During another activity the class were reciting number patterns in the form of multiplication tables. The teacher had the multiplication tables on the board and would point to the first number and the children would recite the pattern 2 – 4 – 6 … and so on. To the casual observer it might have looked like the girl was fully involved but if you have a trained eye you will see that the little girl joins in at about the third number. She watches the teacher point to the board, catches the rhythm of the class reciting the numbers and then joins in. You will see her counting and listening, just moving her lips slightly, until she feels she has the rhythm and she will join in – 6 -8 – 10 … It was fascinating to watch.
It was also frustrating to watch. Story time is something most kids love. The kids gathered round to listen to the teacher read the story. The “interpreter” interpreted what the teacher was reading. The teacher asked the class a question using prediction strategy. Prediction is a teaching tool where you read a story and then to test whether the kids are following the story ask a question like, “… and when the lizard scurries up the tree how do you think the cat will feel? ..” At this all the kids will put their hands up to give their views. The problem is that in the little deaf girl’s classroom when the kids answered the “interpreter” did not relay their answers to the little deaf girl. Of course this means that the little deaf girl misses out on language and ideas that are provided by her peers through this natural interaction.
The little deaf girl, despite the less than ideal learning environment, was doing really well at school. A lot of this is down to the fact that she has come to school with a solid language foundation from being able to interact easily with her family. She is doing really well and in the school’s eyes that is all that matters. But how much better could she be doing if she could access the banter of the classroom and not just what her teacher is saying?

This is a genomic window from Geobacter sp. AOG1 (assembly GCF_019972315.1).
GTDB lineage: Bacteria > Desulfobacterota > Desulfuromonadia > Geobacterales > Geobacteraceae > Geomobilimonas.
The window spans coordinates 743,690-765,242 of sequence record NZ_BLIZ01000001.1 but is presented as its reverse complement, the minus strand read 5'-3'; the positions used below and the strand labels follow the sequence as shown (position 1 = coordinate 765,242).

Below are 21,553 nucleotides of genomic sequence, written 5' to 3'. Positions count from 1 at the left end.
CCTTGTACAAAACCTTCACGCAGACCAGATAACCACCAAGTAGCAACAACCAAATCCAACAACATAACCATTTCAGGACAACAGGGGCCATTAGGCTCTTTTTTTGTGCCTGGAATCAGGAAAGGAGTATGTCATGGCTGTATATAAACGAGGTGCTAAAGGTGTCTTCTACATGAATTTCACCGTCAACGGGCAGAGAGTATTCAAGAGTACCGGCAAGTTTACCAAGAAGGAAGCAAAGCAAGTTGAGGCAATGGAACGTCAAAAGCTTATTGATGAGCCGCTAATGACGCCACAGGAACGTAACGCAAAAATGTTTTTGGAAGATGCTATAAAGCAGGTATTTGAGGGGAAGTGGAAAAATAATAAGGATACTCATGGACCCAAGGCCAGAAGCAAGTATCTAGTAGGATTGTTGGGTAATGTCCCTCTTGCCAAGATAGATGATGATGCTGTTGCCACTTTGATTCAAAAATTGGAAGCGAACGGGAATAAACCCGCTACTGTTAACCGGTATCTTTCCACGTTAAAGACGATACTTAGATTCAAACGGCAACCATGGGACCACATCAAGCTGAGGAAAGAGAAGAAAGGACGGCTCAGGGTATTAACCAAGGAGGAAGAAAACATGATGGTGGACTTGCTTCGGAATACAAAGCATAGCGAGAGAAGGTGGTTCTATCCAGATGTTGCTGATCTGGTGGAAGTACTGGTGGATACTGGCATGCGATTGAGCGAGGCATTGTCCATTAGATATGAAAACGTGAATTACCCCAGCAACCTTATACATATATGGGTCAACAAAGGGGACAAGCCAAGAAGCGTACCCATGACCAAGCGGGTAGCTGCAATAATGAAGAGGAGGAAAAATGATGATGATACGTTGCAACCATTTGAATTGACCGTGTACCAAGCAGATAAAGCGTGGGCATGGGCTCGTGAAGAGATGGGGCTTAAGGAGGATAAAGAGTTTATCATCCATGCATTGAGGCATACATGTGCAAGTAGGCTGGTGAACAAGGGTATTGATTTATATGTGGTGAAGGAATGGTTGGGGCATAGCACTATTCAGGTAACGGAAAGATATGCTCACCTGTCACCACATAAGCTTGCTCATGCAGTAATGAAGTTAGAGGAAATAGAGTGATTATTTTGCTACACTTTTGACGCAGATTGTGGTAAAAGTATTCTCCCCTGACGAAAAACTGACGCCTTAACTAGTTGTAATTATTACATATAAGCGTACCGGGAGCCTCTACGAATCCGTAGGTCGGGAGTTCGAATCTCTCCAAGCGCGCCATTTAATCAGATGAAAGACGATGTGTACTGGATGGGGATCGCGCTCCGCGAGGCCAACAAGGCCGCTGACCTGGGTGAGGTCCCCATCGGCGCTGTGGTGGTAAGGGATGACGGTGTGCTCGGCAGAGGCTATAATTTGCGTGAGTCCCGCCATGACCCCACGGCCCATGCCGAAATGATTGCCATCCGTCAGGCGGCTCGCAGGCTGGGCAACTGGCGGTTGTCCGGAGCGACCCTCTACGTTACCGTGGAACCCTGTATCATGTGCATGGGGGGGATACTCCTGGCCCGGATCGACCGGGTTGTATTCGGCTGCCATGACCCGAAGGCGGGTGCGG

I really could not understand why the “interpreter” did not interpret everything. After all is that not what interpreters do? I wrote a report for the school. In it I outlined that the “interpreter” was more correctly a communication aide and did not interpret. I highlighted the good stuff. For example the classroom teacher went out of her way to ensure the little deaf girl was a respected part of the class by allowing her to lead things like “sign singing”. She also spoke very clearly and structured the class so that the little deaf girl could see and be involved. BUT, I pointed out to the school, peer interaction and access to what peers are saying is an integral part of learning. I emphasised that the “interpreter” was an efficient signer but needed to INTERPRET.
Apparently this wasn’t what the school wanted. They wanted me to provide REASSURANCE so that the mother would relax. The “interpreter” upon reading the report threatened to resign. The mother felt the school was dismissive of her daughter’s needs. Apparently it was not my place to write such a report and that my assessment was “tinged” by my friendship with the mother. It really was sad because the school would not acknowledge any of the issues that were raised.
Is this what our deaf kids are facing every day? Well if it is it’s a tragedy that needs to be addressed quickly. Doing well is not enough, deaf kids have the right to achieve their full potential. If this is to happen access to peer interaction is a must.